ppss -d ${SOURCE_DIR} -p 12 -c ‘scp -o CompressionLevel=5 -C -c arcfour256 $ITEM ${DEST_HOST}:${DEST_DIR}’

    That spawns 12 parallel SCP threads, giving you avg transfer speed of 50-60 MB/s over 1Gbit while processing data at a rate of around 200-240 MB/s=actual troughput.

    Encryption burns alot of cpu tough πŸ™

    The source was an RMAN backup of a 817 GB database done with section size 1g parameter and 24 channels on the source machine to fully saturate all process slaves (backup speed 1.5 GB/s).

    Adding the section size 1g improoved the backup time from 11 min 20 secs to 7 min 15 secs, as the data files where not evenly sized.

    So now there were 805 backup pieces to be transferred.

    scp with ppss worked well for that, as I did not have to do much fancy coding for the transfer.

    Next I will try to parallelize the tar with lzop by using / intitating multiple ssh control sessions:

    Session1 8888 Put
    Session2 8889 Put
    Session1 8888 Get
    Session2 8889 Get

    I am doing this, as I noticed there is some spare ressources on the server, when switching to lzop compression, so I can further tune the read troughput on the source and hopefully manage to pump as much data trough the 1gbit link as possible. Note lzop 1 on a tar will saturate the line, but cpu and disk are not yet saturated. The key for rapid transfer is to find the sweep spot on maxing out the read performance on the source, compress it at level you have some cpu spare and saturate the link ;)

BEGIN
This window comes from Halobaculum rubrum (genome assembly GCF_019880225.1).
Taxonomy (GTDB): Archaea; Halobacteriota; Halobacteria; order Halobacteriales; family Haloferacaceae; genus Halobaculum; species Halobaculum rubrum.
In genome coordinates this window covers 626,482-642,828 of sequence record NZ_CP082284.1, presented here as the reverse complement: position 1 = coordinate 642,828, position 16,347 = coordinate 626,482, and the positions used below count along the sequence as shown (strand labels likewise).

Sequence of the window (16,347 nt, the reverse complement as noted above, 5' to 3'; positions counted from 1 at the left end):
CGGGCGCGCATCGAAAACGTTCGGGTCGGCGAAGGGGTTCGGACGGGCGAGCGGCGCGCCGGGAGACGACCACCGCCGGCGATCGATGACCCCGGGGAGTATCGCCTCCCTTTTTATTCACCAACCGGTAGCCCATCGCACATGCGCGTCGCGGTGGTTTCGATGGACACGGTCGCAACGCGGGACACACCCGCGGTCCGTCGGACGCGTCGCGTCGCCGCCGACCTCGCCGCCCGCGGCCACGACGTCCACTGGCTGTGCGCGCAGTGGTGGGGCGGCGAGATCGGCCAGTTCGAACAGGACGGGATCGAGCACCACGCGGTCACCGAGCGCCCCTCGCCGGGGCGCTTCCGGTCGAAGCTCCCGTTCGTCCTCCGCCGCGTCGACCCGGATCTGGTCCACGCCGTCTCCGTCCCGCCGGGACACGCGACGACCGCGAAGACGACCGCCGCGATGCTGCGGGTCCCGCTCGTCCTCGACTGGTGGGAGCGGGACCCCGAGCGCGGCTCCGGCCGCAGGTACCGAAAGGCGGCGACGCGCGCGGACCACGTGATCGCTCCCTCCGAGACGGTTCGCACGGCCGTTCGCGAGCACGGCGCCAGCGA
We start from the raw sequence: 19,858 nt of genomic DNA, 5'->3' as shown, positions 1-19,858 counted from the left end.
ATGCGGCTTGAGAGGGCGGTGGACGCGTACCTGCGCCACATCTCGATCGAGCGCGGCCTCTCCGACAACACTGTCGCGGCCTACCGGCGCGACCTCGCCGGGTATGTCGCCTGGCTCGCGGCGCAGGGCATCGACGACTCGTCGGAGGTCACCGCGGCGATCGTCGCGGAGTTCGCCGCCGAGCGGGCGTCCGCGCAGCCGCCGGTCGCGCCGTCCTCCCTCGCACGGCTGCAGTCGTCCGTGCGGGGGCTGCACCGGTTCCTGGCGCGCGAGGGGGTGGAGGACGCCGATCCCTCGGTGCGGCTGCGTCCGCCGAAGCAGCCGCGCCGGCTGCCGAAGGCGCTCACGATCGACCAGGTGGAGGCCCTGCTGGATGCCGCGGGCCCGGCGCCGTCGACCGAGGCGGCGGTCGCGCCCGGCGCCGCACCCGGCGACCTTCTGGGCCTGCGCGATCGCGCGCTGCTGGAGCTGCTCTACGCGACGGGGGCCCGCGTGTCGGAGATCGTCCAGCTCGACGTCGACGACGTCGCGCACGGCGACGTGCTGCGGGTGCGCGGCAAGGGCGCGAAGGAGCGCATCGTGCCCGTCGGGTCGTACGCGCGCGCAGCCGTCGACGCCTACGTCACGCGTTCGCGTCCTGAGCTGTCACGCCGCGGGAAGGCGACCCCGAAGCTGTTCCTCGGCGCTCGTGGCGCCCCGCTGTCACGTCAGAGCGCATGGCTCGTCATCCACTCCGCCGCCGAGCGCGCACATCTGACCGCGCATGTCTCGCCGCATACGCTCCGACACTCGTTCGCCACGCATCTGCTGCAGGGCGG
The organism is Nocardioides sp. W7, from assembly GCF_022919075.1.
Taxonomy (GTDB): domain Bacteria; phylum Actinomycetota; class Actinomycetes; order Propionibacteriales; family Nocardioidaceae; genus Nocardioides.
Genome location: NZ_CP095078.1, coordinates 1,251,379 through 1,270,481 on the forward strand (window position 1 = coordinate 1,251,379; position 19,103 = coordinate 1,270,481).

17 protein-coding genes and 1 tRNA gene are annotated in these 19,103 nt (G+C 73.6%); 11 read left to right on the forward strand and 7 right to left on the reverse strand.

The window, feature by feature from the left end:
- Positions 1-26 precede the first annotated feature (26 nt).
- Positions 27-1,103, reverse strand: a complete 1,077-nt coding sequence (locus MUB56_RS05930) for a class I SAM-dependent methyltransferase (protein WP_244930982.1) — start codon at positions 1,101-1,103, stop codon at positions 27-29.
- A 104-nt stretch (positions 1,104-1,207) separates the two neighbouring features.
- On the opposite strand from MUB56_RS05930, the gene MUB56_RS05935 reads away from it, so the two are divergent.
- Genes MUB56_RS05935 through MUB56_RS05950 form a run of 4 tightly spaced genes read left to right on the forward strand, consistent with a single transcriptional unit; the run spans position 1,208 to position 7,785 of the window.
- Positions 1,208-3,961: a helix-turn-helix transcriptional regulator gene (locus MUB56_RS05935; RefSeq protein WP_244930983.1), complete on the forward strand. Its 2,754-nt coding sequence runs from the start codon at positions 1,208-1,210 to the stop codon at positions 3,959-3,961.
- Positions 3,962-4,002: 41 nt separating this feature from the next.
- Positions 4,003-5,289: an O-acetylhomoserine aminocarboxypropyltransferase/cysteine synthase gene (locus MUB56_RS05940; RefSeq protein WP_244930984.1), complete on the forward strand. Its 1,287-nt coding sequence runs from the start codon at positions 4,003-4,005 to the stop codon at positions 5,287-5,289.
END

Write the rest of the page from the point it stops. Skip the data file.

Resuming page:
Will keep you posted on the tar settings.



  34. Is it possible to copy large data files using pigz is the volumes are mounted on the same server? I see all examples for the remote server. If so, what would be the syntax for tar/pigz. Thank you in advance.

  35. I improved apon this script by adding gpg encryption via a pipe and a remote directory to place the file.

    it now takes 4 options and you have to create a gpg key and have it available on both the client and the server

    Here is how to create the gpg keys. i didn’t use any passwords…

    i just used SCP to move the keys.

    you have to edit the variable ENCRYPT_KEY=’your-keyname’ in the script the kename must be inside ‘ ‘

    it takes three options the name of the file you want to transfer the name of the server you want to trasfer to and the directory you want the file placed on that server.


    #! /bin/bash


    FILE_DIR=$(dirname $FILE_FULL)
    FILE_NAME=$(basename $FILE_FULL)


    ENCRYPT_OPTS=” –encrypt -r $ENCRYPT_KEY”
    DECRYPT_OPTS=” –decrypt -r $ENCRYPT_KEY”

    tar -cf – -C $FILE_DIR $FILE_NAME | pv -s `du -sb $FILE_FULL | awk ‘{s += $1} END {printf “%d”, s}’` | $ZIP_TOOL | $ENCRYPT_TOOL | nc -l -p $NC_PORT -q 0 &

  36. Nice Hack with a neat analysis which makes the article really good